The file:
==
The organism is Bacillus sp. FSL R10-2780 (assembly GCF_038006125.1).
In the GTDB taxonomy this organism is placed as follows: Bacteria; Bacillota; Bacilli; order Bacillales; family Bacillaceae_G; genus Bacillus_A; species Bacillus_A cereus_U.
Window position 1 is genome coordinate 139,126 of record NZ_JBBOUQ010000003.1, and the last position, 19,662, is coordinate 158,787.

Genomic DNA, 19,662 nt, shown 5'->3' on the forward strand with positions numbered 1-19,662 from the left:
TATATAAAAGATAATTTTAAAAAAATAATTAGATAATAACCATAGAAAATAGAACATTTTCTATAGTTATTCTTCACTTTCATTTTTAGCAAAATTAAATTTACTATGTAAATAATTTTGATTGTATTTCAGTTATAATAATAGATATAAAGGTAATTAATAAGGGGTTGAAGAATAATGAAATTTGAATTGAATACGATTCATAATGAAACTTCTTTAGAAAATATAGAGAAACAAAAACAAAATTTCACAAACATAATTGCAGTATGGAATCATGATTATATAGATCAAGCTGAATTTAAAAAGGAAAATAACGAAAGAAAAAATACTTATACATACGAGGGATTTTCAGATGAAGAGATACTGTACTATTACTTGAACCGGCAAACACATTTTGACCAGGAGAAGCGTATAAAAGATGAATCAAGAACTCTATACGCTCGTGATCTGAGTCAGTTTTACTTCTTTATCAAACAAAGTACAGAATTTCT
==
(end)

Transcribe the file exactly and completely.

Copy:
The organism is Bacillus sp. FSL R10-2780 (assembly GCF_038006125.1).
In the GTDB taxonomy this organism is placed as follows: Bacteria; Bacillota; Bacilli; order Bacillales; family Bacillaceae_G; genus Bacillus_A; species Bacillus_A cereus_U.
Window position 1 is genome coordinate 139,126 of record NZ_JBBOUQ010000003.1, and the last position, 19,662, is coordinate 158,787.

Genomic DNA, 19,662 nt, shown 5'->3' on the forward strand with positions numbered 1-19,662 from the left:
TATATAAAAGATAATTTTAAAAAAATAATTAGATAATAACCATAGAAAATAGAACATTTTCTATAGTTATTCTTCACTTTCATTTTTAGCAAAATTAAATTTACTATGTAAATAATTTTGATTGTATTTCAGTTATAATAATAGATATAAAGGTAATTAATAAGGGGTTGAAGAATAATGAAATTTGAATTGAATACGATTCATAATGAAACTTCTTTAGAAAATATAGAGAAACAAAAACAAAATTTCACAAACATAATTGCAGTATGGAATCATGATTATATAGATCAAGCTGAATTTAAAAAGGAAAATAACGAAAGAAAAAATACTTATACATACGAGGGATTTTCAGATGAAGAGATACTGTACTATTACTTGAACCGGCAAACACATTTTGACCAGGAGAAGCGTATAAAAGATGAATCAAGAACTCTATACGCTCGTGATCTGAGTCAGTTTTACTTCTTTATCAAACAAAGTACAGAATTTCT